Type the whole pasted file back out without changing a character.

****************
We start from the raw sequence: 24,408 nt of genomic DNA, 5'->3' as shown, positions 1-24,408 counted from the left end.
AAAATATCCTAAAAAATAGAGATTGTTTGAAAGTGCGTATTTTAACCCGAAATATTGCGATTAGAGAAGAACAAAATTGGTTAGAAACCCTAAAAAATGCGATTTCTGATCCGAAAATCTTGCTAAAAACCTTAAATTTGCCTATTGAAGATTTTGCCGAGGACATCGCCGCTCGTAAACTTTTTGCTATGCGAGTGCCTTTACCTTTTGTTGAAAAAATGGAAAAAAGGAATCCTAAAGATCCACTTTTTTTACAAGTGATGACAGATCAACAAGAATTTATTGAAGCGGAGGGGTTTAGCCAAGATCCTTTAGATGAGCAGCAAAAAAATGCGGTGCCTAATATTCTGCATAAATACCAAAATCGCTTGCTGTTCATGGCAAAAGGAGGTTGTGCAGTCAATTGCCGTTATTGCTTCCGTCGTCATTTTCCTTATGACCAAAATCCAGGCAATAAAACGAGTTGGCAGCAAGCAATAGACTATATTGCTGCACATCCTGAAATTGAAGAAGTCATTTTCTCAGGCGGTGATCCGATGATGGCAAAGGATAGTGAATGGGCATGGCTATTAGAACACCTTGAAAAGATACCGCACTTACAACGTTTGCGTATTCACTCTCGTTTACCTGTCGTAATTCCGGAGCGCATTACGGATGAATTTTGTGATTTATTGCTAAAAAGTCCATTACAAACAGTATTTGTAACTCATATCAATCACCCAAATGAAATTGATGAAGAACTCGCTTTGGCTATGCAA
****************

We start from the raw sequence: 24,408 nt of genomic DNA, 5'->3' as shown, positions 1-24,408 counted from the left end.
AAAATATCCTAAAAAATAGAGATTGTTTGAAAGTGCGTATTTTAACCCGAAATATTGCGATTAGAGAAGAACAAAATTGGTTAGAAACCCTAAAAAATGCGATTTCTGATCCGAAAATCTTGCTAAAAACCTTAAATTTGCCTATTGAAGATTTTGCCGAGGACATCGCCGCTCGTAAACTTTTTGCTATGCGAGTGCCTTTACCTTTTGTTGAAAAAATGGAAAAAAGGAATCCTAAAGATCCACTTTTTTTACAAGTGATGACAGATCAACAAGAATTTATTGAAGCGGAGGGGTTTAGCCAAGATCCTTTAGATGAGCAGCAAAAAAATGCGGTGCCTAATATTCTGCATAAATACCAAAATCGCTTGCTGTTCATGGCAAAAGGAGGTTGTGCAGTCAATTGCCGTTATTGCTTCCGTCGTCATTTTCCTTATGACCAAAATCCAGGCAATAAAACGAGTTGGCAGCAAGCAATAGACTATATTGCTGCACATCCTGAAATTGAAGAAGTCATTTTCTCAGGCGGTGATCCGATGATGGCAAAGGATAGTGAATGGGCATGGCTATTAGAACACCTTGAAAAGATACCGCACTTACAACGTTTGCGTATTCACTCTCGTTTACCTGTCGTAATTCCGGAGCGCATTACGGATGAATTTTGTGATTTATTGCTAAAAAGTCCATTACAAACAGTATTTGTAACTCATATCAATCACCCAAATGAAATTGATGAAGAACTCGCTTTGGCTATGCAA